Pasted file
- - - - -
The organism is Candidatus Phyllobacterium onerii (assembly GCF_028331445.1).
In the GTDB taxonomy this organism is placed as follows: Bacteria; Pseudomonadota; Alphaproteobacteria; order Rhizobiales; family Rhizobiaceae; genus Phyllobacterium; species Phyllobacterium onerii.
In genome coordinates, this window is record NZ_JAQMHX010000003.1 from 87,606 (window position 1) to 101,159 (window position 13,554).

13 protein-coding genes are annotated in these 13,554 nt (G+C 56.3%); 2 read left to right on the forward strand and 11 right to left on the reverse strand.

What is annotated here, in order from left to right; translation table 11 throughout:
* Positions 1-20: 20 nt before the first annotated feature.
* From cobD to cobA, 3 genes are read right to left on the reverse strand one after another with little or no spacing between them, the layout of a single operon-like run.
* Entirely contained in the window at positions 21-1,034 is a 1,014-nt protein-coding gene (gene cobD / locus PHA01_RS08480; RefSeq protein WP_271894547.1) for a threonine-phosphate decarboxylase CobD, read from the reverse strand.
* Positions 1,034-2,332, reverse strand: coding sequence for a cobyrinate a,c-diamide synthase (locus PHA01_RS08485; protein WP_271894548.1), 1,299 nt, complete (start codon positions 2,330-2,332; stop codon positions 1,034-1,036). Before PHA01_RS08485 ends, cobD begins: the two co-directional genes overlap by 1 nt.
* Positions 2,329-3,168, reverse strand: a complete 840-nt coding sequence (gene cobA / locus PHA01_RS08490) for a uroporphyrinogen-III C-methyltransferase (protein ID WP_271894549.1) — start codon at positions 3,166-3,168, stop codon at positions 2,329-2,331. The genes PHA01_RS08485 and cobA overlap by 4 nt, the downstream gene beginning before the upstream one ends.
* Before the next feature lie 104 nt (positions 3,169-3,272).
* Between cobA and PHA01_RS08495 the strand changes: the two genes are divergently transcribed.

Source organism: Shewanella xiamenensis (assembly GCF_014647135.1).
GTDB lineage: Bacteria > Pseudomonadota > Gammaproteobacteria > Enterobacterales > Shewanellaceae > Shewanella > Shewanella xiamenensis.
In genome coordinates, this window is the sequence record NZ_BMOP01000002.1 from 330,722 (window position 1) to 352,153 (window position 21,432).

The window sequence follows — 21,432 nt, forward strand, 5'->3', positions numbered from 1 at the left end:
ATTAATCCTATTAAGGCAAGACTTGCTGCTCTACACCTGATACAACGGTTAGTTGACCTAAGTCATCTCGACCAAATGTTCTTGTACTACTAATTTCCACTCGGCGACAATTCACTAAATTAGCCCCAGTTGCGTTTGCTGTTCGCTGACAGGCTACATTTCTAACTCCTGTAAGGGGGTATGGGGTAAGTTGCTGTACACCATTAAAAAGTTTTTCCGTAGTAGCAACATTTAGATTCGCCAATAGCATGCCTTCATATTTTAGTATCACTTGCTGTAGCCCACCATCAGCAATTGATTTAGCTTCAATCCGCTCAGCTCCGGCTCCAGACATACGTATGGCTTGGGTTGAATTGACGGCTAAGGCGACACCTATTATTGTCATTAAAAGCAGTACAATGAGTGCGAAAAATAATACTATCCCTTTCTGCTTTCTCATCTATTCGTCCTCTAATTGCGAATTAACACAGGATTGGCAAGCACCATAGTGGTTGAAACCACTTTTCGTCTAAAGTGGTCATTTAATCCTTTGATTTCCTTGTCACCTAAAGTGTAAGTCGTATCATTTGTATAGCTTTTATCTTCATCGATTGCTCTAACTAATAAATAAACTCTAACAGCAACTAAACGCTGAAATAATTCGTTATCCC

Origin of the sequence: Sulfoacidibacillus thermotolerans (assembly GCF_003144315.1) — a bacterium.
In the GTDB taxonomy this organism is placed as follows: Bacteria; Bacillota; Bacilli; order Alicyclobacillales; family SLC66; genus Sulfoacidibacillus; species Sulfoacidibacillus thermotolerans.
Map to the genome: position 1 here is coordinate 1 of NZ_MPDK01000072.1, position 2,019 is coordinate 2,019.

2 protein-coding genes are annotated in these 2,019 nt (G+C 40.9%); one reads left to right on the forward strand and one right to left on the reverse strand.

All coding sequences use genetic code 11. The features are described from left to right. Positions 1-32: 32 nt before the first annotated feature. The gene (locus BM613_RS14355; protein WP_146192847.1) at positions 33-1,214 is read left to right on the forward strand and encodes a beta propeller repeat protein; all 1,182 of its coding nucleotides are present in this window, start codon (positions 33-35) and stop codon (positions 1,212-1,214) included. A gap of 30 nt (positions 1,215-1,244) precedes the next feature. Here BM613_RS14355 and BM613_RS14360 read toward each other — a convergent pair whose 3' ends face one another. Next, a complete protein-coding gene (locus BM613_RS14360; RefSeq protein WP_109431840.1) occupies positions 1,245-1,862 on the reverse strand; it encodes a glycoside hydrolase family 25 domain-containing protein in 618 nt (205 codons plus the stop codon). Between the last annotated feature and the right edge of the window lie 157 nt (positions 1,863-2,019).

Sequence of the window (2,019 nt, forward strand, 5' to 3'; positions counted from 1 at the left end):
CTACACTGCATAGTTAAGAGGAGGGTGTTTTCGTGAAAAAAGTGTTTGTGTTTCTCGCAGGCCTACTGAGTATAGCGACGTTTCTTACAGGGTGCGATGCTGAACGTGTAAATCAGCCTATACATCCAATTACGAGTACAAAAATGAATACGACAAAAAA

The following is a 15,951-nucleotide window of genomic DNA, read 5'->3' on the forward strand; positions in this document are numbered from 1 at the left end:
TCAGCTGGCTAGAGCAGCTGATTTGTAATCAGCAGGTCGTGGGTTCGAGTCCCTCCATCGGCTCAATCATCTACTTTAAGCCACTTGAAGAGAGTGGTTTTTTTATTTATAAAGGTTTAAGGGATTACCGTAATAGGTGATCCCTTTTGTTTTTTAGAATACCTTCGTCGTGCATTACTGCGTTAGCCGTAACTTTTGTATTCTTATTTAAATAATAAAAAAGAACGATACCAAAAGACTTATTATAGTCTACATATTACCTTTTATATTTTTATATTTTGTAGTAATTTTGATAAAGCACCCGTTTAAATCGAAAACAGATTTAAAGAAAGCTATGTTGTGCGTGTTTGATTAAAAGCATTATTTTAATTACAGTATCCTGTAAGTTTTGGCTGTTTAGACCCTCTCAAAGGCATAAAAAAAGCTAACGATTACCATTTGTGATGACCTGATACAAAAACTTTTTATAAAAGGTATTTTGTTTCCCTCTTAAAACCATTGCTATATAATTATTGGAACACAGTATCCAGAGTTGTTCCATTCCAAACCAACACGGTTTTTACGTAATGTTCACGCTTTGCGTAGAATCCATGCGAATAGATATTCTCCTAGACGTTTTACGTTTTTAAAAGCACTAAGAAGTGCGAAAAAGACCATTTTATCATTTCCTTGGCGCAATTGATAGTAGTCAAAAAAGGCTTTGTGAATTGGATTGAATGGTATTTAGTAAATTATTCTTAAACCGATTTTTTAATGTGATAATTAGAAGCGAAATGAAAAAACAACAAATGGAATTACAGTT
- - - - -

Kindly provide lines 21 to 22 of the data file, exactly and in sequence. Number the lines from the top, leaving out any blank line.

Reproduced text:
2 protein-coding genes are annotated in these 2,019 nt (G+C 40.9%); one reads left to right on the forward strand and one right to left on the reverse strand.

All coding sequences use genetic code 11. The features are described from left to right. Positions 1-32: 32 nt before the first annotated feature. The gene (locus BM613_RS14355; protein WP_146192847.1) at positions 33-1,214 is read left to right on the forward strand and encodes a beta propeller repeat protein; all 1,182 of its coding nucleotides are present in this window, start codon (positions 33-35) and stop codon (positions 1,212-1,214) included. A gap of 30 nt (positions 1,215-1,244) precedes the next feature. Here BM613_RS14355 and BM613_RS14360 read toward each other — a convergent pair whose 3' ends face one another. Next, a complete protein-coding gene (locus BM613_RS14360; RefSeq protein WP_109431840.1) occupies positions 1,245-1,862 on the reverse strand; it encodes a glycoside hydrolase family 25 domain-containing protein in 618 nt (205 codons plus the stop codon). Between the last annotated feature and the right edge of the window lie 157 nt (positions 1,863-2,019).